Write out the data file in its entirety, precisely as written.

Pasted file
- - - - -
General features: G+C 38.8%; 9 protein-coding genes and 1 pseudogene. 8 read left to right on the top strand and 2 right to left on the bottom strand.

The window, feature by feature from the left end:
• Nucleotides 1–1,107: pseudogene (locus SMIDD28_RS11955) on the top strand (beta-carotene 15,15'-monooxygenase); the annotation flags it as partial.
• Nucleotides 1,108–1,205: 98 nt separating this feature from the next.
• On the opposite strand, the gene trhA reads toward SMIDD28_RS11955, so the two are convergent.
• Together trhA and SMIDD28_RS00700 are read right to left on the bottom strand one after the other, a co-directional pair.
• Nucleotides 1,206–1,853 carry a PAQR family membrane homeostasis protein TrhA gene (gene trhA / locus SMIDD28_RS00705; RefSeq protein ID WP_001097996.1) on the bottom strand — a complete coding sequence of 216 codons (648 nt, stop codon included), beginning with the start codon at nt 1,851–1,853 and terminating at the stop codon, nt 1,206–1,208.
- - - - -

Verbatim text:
General features: G+C 38.8%; 9 protein-coding genes and 1 pseudogene. 8 read left to right on the top strand and 2 right to left on the bottom strand.

The window, feature by feature from the left end:
• Nucleotides 1–1,107: pseudogene (locus SMIDD28_RS11955) on the top strand (beta-carotene 15,15'-monooxygenase); the annotation flags it as partial.
• Nucleotides 1,108–1,205: 98 nt separating this feature from the next.
• On the opposite strand, the gene trhA reads toward SMIDD28_RS11955, so the two are convergent.
• Together trhA and SMIDD28_RS00700 are read right to left on the bottom strand one after the other, a co-directional pair.
• Nucleotides 1,206–1,853 carry a PAQR family membrane homeostasis protein TrhA gene (gene trhA / locus SMIDD28_RS00705; RefSeq protein ID WP_001097996.1) on the bottom strand — a complete coding sequence of 216 codons (648 nt, stop codon included), beginning with the start codon at nt 1,851–1,853 and terminating at the stop codon, nt 1,206–1,208.